These “Little Mixers” were self-contained for beating a few eggs, milkshakes, blending flour into liquid for gravies, blending pudding ingredients, etc.
They were never intended to take the place of a stand mixer in a normally appointed kitchen but rather for use in the small “kitchenettes” that were often included in small “efficiency” apartments or “rooms” when the rooming house did not provide meals. Sometimes they were used in regular kitchens by homemakers who only needed to whip a few eggs or egg whites or otherwise use instead of a whisk or manual eggbeater. They had their own container, usually quite heavy glass, to counter the weight of the motor unit.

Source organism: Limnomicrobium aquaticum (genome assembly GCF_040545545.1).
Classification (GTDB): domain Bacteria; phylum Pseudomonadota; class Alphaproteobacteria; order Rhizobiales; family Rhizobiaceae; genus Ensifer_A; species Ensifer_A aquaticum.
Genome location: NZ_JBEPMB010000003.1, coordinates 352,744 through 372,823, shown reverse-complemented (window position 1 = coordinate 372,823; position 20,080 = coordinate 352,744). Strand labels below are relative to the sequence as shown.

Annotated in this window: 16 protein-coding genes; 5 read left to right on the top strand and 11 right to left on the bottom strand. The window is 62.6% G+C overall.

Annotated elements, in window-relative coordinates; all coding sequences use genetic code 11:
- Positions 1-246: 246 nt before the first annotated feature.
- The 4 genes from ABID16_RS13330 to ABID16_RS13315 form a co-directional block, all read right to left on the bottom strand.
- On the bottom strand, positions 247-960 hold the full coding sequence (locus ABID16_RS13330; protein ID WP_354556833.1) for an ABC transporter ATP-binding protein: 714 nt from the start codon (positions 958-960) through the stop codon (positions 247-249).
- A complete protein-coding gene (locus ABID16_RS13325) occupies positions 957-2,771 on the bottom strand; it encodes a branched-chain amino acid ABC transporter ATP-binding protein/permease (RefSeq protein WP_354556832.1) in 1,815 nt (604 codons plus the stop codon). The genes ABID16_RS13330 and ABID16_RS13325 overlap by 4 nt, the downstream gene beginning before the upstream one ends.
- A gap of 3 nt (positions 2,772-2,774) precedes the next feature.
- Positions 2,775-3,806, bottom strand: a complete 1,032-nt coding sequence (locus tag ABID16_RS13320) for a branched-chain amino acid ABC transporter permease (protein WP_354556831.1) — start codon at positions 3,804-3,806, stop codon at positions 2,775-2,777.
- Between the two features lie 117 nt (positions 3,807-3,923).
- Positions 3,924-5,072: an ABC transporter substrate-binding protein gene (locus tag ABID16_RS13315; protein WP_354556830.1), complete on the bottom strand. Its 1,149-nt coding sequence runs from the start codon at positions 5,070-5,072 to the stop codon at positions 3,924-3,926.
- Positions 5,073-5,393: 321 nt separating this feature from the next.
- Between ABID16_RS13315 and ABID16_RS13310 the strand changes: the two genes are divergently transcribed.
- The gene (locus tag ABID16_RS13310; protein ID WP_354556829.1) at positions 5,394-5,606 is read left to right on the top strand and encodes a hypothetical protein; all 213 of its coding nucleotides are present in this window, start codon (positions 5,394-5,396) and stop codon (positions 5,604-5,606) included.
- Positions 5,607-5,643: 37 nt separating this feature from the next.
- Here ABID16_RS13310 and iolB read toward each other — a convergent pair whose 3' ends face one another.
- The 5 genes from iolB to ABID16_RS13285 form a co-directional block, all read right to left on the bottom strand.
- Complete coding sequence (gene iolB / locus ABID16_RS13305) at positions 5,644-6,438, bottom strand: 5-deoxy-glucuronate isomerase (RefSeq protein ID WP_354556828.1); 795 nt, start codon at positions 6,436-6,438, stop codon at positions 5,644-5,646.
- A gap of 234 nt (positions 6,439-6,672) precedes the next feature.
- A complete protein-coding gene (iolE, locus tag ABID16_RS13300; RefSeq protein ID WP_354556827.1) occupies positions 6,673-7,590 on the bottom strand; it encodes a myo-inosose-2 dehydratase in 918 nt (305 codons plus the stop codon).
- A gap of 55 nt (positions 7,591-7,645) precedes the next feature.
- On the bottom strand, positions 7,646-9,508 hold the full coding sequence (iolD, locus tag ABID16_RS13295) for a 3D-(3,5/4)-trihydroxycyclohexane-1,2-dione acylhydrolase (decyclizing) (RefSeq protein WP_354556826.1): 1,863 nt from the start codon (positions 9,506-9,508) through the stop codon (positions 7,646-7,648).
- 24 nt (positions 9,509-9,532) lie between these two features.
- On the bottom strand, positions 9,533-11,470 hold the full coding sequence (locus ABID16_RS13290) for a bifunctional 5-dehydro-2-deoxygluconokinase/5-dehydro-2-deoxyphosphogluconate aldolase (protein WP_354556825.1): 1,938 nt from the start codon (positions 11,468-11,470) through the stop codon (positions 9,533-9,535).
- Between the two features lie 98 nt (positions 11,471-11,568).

It is to be noted that many of the early “stand” mixers had handles so they could be hand-held for use in pots or containers instead of the bowls they came with, but they were often heavy and awkward to hold securely. These small mixers fit into that “specialized” category of being easy to use, not taking up much room and relatively easy to clean.
The various styles reflect the eras in which they were produced. Many display the Art Deco styling so popular in the 1920s and ’30s. Later hand-held mixers show the futuristic styling of the late ’40s and ’50s with the “streamline” shapes – and even tail fins…
This is the Regent hand-held mixer, chrome with tail fins. Just sold on ebay. Quite heavy for its size. Also a bit more powerful than the earlier little mixers.